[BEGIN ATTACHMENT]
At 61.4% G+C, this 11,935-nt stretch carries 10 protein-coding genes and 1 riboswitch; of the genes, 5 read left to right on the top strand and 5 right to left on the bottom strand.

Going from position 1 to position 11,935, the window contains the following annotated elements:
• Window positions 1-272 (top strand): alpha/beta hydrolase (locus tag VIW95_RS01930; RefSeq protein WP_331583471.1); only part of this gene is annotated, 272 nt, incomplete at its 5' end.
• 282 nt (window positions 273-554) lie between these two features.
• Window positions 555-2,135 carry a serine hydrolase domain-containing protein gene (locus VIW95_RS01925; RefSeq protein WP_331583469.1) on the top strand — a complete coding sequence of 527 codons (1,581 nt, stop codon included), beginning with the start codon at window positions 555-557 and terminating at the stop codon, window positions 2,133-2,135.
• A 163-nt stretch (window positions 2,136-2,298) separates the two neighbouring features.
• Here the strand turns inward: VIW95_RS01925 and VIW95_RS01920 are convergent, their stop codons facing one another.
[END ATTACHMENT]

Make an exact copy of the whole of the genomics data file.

At 61.4% G+C, this 11,935-nt stretch carries 10 protein-coding genes and 1 riboswitch; of the genes, 5 read left to right on the top strand and 5 right to left on the bottom strand.

Going from position 1 to position 11,935, the window contains the following annotated elements:
• Window positions 1-272 (top strand): alpha/beta hydrolase (locus tag VIW95_RS01930; RefSeq protein WP_331583471.1); only part of this gene is annotated, 272 nt, incomplete at its 5' end.
• 282 nt (window positions 273-554) lie between these two features.
• Window positions 555-2,135 carry a serine hydrolase domain-containing protein gene (locus VIW95_RS01925; RefSeq protein WP_331583469.1) on the top strand — a complete coding sequence of 527 codons (1,581 nt, stop codon included), beginning with the start codon at window positions 555-557 and terminating at the stop codon, window positions 2,133-2,135.
• A 163-nt stretch (window positions 2,136-2,298) separates the two neighbouring features.
• Here the strand turns inward: VIW95_RS01925 and VIW95_RS01920 are convergent, their stop codons facing one another.